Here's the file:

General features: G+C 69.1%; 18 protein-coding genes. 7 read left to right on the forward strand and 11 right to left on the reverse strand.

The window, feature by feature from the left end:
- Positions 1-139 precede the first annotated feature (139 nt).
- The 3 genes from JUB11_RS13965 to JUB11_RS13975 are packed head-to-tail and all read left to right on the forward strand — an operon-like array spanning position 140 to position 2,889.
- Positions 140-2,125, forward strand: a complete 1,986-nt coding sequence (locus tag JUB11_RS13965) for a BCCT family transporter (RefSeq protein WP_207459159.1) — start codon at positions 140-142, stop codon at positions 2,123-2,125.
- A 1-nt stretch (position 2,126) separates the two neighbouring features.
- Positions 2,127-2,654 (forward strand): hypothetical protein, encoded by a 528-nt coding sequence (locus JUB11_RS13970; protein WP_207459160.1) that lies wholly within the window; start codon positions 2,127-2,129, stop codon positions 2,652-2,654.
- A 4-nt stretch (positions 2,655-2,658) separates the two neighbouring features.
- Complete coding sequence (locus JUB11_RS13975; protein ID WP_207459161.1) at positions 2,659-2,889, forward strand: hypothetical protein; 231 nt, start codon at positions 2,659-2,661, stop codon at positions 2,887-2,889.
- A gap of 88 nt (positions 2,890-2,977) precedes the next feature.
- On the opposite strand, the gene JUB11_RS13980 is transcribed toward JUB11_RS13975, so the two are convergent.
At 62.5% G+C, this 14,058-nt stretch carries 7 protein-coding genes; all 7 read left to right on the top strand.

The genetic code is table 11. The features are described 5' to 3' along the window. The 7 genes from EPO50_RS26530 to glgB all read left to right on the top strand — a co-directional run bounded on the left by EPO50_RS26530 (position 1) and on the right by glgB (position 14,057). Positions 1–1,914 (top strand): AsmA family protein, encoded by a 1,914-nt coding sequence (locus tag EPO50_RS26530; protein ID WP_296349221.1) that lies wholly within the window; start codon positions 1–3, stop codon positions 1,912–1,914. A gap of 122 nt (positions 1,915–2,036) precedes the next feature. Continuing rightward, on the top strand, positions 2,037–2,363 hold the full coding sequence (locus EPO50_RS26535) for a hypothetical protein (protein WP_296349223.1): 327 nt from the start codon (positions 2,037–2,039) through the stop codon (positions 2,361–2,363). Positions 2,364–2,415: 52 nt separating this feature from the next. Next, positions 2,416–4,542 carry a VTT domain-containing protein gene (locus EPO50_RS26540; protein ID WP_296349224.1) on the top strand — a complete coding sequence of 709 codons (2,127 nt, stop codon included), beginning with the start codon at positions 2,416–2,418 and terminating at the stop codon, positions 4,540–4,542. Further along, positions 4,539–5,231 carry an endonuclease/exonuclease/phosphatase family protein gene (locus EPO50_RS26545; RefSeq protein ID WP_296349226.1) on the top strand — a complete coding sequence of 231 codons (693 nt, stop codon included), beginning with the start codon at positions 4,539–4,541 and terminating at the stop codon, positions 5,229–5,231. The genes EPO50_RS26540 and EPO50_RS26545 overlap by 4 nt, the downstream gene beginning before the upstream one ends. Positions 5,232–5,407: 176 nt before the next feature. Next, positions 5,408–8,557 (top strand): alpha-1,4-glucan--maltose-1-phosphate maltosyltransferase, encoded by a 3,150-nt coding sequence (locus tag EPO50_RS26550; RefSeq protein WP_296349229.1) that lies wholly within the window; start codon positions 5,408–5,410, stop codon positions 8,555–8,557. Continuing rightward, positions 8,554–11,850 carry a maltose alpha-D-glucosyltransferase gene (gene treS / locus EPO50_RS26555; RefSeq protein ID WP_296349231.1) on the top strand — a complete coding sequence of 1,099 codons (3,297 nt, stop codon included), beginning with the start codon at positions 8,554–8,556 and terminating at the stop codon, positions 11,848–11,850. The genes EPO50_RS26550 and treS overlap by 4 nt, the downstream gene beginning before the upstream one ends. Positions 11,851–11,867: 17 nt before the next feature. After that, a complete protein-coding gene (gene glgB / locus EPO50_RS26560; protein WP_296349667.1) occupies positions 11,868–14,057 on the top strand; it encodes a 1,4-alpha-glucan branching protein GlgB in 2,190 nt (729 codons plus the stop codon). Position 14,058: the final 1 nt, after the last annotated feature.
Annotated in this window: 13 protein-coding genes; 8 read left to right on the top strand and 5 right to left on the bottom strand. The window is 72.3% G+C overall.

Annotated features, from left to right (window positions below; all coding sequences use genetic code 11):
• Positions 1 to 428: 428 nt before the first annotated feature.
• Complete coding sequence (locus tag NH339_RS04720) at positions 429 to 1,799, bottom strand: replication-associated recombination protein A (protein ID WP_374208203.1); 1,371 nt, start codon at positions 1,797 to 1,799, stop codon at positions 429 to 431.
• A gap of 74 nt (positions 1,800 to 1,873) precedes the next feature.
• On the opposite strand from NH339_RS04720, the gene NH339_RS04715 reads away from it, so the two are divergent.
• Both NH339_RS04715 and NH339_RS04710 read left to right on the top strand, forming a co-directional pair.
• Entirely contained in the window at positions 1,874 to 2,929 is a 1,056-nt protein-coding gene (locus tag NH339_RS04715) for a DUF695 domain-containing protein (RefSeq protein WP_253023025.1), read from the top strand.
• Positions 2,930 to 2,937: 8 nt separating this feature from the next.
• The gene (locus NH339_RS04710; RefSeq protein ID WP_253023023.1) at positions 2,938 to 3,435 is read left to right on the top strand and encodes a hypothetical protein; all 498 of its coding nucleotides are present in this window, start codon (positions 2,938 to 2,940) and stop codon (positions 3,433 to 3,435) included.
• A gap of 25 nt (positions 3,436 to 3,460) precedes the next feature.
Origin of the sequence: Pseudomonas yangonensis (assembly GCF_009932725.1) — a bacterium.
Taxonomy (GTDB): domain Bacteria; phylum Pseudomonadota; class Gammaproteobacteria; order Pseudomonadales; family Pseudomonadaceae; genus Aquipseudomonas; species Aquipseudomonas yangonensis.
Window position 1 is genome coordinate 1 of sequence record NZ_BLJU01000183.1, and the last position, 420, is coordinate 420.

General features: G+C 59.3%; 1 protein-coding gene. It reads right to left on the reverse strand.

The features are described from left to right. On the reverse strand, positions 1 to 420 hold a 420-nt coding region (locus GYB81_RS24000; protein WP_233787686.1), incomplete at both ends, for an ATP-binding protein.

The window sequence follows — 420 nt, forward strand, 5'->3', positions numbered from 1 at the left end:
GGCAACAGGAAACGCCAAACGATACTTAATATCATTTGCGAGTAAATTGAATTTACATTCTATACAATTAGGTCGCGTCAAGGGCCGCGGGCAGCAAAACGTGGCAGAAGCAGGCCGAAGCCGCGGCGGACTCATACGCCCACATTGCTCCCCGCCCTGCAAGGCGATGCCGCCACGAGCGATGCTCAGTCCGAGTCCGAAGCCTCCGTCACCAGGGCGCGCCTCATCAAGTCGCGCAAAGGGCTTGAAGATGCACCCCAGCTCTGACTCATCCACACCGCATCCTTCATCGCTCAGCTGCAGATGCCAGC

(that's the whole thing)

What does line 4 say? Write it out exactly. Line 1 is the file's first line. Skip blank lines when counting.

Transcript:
- The 3 genes from JUB11_RS13965 to JUB11_RS13975 are packed head-to-tail and all read left to right on the forward strand — an operon-like array spanning position 140 to position 2,889.